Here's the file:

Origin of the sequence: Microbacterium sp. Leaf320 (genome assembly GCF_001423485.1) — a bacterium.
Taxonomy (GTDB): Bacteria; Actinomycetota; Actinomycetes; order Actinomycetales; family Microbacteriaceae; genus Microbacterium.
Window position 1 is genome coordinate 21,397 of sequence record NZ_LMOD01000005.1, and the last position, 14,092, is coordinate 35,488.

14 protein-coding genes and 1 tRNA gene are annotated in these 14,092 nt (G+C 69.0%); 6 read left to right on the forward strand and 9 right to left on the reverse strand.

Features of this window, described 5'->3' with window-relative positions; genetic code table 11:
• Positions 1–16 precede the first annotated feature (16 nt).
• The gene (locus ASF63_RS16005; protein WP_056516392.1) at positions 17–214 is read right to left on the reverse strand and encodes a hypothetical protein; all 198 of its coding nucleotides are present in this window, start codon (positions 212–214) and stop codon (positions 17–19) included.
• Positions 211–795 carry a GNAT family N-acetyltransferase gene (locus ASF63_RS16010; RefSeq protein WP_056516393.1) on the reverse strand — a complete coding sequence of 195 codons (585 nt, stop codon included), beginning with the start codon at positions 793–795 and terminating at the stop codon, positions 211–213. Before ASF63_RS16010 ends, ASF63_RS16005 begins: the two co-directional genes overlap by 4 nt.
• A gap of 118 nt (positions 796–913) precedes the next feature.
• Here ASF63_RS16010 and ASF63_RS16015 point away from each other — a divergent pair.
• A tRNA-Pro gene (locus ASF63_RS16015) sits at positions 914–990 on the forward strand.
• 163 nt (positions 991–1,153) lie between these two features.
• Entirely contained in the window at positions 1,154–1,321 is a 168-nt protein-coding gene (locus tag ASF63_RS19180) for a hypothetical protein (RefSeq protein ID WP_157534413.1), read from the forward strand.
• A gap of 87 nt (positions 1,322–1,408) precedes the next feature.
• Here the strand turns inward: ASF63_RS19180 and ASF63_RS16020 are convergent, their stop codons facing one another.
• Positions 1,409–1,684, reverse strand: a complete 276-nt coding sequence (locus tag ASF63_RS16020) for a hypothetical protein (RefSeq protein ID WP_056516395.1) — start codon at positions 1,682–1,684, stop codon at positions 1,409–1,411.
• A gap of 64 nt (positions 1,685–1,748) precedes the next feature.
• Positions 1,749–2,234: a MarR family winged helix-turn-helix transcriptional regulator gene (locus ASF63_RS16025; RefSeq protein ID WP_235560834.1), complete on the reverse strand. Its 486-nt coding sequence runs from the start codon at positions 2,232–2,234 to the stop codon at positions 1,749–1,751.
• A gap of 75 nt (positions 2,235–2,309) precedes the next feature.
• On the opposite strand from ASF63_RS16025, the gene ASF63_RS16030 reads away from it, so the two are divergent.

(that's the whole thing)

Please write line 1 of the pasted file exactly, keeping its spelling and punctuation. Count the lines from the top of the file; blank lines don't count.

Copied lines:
Origin of the sequence: Microbacterium sp. Leaf320 (genome assembly GCF_001423485.1) — a bacterium.